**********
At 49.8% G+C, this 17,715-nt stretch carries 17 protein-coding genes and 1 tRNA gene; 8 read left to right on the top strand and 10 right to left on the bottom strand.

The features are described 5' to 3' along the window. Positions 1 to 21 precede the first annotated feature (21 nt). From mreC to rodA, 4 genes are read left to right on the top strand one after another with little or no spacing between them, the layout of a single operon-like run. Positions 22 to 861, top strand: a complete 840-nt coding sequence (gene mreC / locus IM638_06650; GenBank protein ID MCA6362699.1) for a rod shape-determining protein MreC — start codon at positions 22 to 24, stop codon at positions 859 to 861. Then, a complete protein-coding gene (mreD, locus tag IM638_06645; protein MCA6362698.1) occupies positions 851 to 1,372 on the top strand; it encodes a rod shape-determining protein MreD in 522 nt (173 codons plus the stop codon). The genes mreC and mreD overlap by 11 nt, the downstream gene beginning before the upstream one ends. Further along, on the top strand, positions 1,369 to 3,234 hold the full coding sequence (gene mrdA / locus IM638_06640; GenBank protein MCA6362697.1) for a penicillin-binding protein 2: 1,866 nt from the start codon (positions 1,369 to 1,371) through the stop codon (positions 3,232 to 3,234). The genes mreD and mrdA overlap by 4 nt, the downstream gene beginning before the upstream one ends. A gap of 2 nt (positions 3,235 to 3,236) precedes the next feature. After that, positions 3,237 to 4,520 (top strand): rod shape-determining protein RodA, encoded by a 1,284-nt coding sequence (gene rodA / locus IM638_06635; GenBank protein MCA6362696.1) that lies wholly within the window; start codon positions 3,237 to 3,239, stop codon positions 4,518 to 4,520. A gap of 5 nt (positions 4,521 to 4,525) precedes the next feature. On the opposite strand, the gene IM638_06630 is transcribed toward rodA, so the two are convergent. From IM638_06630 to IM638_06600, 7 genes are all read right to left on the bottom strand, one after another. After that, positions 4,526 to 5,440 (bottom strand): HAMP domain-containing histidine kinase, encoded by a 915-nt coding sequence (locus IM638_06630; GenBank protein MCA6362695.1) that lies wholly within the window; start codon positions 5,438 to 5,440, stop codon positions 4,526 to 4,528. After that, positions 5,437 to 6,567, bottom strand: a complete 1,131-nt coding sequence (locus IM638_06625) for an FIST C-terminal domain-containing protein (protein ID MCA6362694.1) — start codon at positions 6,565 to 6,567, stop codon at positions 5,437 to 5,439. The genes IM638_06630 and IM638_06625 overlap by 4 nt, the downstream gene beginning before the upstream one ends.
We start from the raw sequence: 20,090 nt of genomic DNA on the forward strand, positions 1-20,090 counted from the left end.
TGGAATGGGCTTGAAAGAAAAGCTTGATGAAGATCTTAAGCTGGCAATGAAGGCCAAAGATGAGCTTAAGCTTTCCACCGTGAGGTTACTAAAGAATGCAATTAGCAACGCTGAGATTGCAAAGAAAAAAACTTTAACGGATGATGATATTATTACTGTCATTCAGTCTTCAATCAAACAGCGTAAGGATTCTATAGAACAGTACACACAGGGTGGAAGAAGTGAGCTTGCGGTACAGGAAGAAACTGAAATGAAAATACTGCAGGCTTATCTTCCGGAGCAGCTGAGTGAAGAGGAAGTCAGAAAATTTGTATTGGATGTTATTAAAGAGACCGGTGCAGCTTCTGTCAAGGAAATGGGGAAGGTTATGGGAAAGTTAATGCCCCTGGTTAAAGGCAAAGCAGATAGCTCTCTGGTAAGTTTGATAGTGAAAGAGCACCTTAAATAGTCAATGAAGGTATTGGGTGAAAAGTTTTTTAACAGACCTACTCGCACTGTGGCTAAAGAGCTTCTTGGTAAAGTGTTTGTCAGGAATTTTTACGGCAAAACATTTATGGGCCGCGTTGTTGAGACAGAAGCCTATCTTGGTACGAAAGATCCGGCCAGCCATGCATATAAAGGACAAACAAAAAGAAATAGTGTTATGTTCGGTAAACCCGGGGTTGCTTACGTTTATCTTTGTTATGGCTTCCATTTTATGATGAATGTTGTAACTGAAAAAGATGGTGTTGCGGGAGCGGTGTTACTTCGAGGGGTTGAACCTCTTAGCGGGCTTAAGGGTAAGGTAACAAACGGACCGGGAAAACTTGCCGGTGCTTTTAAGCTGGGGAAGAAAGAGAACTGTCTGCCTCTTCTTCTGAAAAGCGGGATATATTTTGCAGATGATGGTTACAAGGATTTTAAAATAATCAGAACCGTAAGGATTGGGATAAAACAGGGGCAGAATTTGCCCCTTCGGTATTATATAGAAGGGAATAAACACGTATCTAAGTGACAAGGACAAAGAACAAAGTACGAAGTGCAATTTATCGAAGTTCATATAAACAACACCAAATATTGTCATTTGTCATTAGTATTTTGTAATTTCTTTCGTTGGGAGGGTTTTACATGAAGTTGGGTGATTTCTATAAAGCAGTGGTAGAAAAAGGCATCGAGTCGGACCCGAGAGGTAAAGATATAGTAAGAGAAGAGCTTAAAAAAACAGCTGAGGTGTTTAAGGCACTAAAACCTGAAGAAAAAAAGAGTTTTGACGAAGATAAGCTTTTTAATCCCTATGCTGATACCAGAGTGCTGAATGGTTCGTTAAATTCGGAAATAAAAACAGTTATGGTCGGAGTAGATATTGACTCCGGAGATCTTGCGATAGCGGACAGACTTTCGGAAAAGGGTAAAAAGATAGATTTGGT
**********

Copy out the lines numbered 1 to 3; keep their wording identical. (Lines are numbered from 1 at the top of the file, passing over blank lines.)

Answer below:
At 49.8% G+C, this 17,715-nt stretch carries 17 protein-coding genes and 1 tRNA gene; 8 read left to right on the top strand and 10 right to left on the bottom strand.

The features are described 5' to 3' along the window. Positions 1 to 21 precede the first annotated feature (21 nt). From mreC to rodA, 4 genes are read left to right on the top strand one after another with little or no spacing between them, the layout of a single operon-like run. Positions 22 to 861, top strand: a complete 840-nt coding sequence (gene mreC / locus IM638_06650; GenBank protein ID MCA6362699.1) for a rod shape-determining protein MreC — start codon at positions 22 to 24, stop codon at positions 859 to 861. Then, a complete protein-coding gene (mreD, locus tag IM638_06645; protein MCA6362698.1) occupies positions 851 to 1,372 on the top strand; it encodes a rod shape-determining protein MreD in 522 nt (173 codons plus the stop codon). The genes mreC and mreD overlap by 11 nt, the downstream gene beginning before the upstream one ends. Further along, on the top strand, positions 1,369 to 3,234 hold the full coding sequence (gene mrdA / locus IM638_06640; GenBank protein MCA6362697.1) for a penicillin-binding protein 2: 1,866 nt from the start codon (positions 1,369 to 1,371) through the stop codon (positions 3,232 to 3,234). The genes mreD and mrdA overlap by 4 nt, the downstream gene beginning before the upstream one ends. A gap of 2 nt (positions 3,235 to 3,236) precedes the next feature. After that, positions 3,237 to 4,520 (top strand): rod shape-determining protein RodA, encoded by a 1,284-nt coding sequence (gene rodA / locus IM638_06635; GenBank protein MCA6362696.1) that lies wholly within the window; start codon positions 3,237 to 3,239, stop codon positions 4,518 to 4,520. A gap of 5 nt (positions 4,521 to 4,525) precedes the next feature. On the opposite strand, the gene IM638_06630 is transcribed toward rodA, so the two are convergent. From IM638_06630 to IM638_06600, 7 genes are all read right to left on the bottom strand, one after another. After that, positions 4,526 to 5,440 (bottom strand): HAMP domain-containing histidine kinase, encoded by a 915-nt coding sequence (locus IM638_06630; GenBank protein MCA6362695.1) that lies wholly within the window; start codon positions 5,438 to 5,440, stop codon positions 4,526 to 4,528. After that, positions 5,437 to 6,567, bottom strand: a complete 1,131-nt coding sequence (locus IM638_06625) for an FIST C-terminal domain-containing protein (protein ID MCA6362694.1) — start codon at positions 6,565 to 6,567, stop codon at positions 5,437 to 5,439. The genes IM638_06630 and IM638_06625 overlap by 4 nt, the downstream gene beginning before the upstream one ends.
We start from the raw sequence: 20,090 nt of genomic DNA on the forward strand, positions 1-20,090 counted from the left end.